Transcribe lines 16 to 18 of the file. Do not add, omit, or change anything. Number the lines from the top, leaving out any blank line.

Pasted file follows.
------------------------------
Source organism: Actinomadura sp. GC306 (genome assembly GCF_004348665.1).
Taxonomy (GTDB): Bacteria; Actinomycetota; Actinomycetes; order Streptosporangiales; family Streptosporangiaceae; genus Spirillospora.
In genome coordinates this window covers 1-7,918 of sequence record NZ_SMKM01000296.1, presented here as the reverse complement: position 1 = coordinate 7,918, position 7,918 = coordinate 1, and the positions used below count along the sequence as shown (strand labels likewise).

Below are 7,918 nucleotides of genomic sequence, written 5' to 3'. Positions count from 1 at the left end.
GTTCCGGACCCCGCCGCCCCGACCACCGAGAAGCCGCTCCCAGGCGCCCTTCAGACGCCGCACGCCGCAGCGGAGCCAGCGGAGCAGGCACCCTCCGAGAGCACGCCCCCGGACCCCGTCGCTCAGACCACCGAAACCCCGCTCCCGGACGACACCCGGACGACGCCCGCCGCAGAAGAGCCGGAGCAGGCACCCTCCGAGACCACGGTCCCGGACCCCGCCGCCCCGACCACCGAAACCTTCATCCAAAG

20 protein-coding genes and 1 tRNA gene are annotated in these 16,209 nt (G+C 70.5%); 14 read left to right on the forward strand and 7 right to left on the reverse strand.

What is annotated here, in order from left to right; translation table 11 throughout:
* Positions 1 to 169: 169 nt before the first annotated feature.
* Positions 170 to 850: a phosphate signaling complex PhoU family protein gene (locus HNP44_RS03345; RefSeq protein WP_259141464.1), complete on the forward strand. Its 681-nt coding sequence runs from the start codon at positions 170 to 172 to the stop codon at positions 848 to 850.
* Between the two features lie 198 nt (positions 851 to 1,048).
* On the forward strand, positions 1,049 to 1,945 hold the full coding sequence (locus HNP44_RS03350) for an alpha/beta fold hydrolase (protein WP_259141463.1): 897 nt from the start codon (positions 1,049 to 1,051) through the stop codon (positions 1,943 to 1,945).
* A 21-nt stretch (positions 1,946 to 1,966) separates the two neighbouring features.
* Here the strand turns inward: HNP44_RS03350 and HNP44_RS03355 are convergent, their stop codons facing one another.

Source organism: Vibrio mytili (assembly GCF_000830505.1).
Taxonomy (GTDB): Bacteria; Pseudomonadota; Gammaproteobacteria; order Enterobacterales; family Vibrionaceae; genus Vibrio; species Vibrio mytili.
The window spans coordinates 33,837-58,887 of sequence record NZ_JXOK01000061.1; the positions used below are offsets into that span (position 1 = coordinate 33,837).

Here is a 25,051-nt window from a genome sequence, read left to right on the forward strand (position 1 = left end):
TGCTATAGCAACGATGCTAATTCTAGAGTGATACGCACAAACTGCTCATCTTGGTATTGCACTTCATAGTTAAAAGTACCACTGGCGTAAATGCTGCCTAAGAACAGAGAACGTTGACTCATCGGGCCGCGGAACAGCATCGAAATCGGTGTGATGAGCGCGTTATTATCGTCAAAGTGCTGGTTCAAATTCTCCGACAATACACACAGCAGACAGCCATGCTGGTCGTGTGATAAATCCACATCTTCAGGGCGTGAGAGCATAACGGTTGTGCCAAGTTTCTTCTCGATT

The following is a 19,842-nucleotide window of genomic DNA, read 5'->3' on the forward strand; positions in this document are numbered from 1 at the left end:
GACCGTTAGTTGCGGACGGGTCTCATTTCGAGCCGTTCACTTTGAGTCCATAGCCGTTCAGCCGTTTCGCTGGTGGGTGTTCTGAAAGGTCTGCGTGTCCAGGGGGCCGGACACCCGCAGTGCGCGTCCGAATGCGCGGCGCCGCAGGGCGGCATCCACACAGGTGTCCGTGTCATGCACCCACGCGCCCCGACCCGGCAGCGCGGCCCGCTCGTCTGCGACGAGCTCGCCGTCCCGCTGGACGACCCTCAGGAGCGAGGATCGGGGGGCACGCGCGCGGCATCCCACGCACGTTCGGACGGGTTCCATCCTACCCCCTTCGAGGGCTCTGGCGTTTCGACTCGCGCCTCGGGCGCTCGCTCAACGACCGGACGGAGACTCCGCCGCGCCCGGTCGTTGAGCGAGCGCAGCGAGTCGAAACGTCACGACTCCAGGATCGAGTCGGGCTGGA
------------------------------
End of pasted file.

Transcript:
The window spans coordinates 33,837-58,887 of sequence record NZ_JXOK01000061.1; the positions used below are offsets into that span (position 1 = coordinate 33,837).

Here is a 25,051-nt window from a genome sequence, read left to right on the forward strand (position 1 = left end):
TGCTATAGCAACGATGCTAATTCTAGAGTGATACGCACAAACTGCTCATCTTGGTATTGCACTTCATAGTTAAAAGTACCACTGGCGTAAATGCTGCCTAAGAACAGAGAACGTTGACTCATCGGGCCGCGGAACAGCATCGAAATCGGTGTGATGAGCGCGTTATTATCGTCAAAGTGCTGGTTCAAATTCTCCGACAATACACACAGCAGACAGCCATGCTGGTCGTGTGATAAATCCACATCTTCAGGGCGTGAGAGCATAACGGTTGTGCCAAGTTTCTTCTCGATT